Redman was hooked.
She started taking workshops in traditional quilting, and then, on vacation in New Mexico, saw a contemporary art quilt by Ohio fiber artist Nancy Crow.
“I didn’t want to use patterns,” Redman said. “But I take photos everywhere I go, and I think, ‘Well, I can make a quilt.’”
Redman has since taken five of Crow’s workshops. Before she moved to Brown County, she worked in communications for Indianapolis city-county government. Now, quilting has become her full-time job.
She chooses not to use factory-dyed fabrics or quilt patterns because the resulting work is “all my own. It’s nobody else’s design,” not even the particular hue of her color mixture.
She doesn’t call her quilts “art quilts” — “you wouldn’t call a watercolor an ‘art watercolor’; you’d just call it a watercolor,” she said. But what she does is not just quilting, either.
At a recent Indiana Artisans show, she was surprised by how many people walked into her booth thinking her pieces were paintings. She loved watching their faces change when they reached out and touched them.
“They have a physical reaction to touching my quilts. Their face would break out into a smile and they’d say, ‘My grandma used to quilt.’”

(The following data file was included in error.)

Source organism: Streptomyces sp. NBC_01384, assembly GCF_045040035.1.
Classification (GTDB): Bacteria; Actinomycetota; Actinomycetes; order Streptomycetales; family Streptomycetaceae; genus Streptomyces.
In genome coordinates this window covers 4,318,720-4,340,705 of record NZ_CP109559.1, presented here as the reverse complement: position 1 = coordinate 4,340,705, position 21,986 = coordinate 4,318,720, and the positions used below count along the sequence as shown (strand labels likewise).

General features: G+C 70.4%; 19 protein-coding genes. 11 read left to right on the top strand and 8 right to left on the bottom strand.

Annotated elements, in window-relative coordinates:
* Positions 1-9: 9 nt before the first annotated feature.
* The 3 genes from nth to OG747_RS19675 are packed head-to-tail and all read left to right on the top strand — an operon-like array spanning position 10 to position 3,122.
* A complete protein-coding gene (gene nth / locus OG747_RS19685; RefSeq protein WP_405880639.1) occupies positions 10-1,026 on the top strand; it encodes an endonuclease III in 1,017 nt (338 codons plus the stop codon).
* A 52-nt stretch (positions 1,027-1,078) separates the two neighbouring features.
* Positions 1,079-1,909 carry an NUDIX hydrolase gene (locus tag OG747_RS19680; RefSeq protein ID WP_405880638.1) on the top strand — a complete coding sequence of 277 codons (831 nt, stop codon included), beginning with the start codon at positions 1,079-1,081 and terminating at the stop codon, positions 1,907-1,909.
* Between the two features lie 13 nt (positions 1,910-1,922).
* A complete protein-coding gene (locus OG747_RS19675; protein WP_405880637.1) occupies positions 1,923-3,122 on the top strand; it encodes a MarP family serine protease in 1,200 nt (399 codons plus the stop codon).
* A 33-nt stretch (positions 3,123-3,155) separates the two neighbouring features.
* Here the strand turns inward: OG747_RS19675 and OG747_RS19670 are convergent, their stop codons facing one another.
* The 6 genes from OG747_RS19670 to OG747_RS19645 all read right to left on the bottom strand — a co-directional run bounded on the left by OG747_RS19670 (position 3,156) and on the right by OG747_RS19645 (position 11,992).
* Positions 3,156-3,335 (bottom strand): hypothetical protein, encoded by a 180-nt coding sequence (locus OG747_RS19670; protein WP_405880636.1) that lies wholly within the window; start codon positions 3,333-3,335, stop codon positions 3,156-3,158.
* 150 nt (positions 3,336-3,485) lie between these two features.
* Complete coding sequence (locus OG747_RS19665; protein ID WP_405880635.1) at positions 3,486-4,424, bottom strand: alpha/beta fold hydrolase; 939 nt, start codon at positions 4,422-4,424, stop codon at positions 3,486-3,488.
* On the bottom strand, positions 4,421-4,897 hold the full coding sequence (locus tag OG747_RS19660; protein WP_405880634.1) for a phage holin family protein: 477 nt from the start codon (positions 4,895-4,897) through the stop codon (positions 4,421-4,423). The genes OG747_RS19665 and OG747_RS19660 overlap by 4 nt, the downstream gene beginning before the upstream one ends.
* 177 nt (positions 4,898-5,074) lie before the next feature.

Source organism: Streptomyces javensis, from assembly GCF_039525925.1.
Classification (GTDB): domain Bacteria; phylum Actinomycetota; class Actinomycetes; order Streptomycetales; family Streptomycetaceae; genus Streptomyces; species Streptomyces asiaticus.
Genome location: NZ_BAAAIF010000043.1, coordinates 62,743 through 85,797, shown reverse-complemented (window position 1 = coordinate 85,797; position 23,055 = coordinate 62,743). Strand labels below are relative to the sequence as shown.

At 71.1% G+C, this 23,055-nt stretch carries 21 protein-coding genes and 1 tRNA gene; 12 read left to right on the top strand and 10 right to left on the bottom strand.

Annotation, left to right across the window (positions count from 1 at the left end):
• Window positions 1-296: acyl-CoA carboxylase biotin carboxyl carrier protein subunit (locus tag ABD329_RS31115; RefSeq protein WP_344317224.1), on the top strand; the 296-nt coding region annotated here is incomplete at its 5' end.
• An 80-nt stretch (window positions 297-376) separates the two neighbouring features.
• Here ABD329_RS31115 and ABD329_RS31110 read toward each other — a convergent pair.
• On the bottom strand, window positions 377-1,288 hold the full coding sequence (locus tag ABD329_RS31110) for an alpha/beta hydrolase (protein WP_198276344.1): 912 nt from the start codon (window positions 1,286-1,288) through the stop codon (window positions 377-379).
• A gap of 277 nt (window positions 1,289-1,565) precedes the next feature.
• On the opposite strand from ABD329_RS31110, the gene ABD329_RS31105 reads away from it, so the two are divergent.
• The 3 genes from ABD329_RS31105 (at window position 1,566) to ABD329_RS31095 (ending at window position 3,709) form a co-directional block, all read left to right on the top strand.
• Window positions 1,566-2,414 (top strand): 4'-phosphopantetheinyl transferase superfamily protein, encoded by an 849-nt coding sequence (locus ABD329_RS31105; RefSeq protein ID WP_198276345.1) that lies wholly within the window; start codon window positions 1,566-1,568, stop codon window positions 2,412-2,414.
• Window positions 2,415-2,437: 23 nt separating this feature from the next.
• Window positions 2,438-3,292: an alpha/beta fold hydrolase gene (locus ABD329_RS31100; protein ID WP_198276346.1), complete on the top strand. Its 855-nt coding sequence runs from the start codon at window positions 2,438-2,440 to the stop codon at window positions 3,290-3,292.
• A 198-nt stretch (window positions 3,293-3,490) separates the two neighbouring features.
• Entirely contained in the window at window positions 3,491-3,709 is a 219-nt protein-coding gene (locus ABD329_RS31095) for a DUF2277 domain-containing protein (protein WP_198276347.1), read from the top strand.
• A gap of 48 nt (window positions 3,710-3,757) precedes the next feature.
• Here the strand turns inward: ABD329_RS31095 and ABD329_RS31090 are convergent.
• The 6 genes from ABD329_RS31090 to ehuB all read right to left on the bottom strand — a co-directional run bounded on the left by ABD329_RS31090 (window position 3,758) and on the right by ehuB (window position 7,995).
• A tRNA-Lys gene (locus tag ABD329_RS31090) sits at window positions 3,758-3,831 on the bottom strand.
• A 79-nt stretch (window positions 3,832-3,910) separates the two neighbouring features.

She said her challenge now, as she continues entering contemporary quilt shows, is to continue creating work that nobody has ever made before.
Adding another layer of complexity to the arts awards project is using pieces of the Constitutional Elm — the tree in Corydon under which delegates sat in 1816 to draft Indiana’s constitution. It succumbed to disease in 1925.
The IAC gave Redman a 19-by-9-by-inch hunk of the remaining wood.
“There’s a big spot in it that was either, bugs ate it or there was a branch … anyway, it’s a total void,” she said. She and her woodcutter talked for an hour just about how to cut it.
She’d like to sew a square onto each quilt using a design similar to what Miami Nation Indian women would use to make wreaths honoring their ancestors.
She thinks all the Hoosier symbolism of her design won’t be lost on the recipients.
“Since they are from Indiana, I really think they’re going to like that they’re fabric, textiles, and it’s not paint or oil or limestone. … If they were from Illinois or Florida, they might think, ‘Why did they give me this fabric thing?’ But they’re from Indiana. Their moms and grandmas quilted.
“On stage, I think it will be fun to watch them touch it.”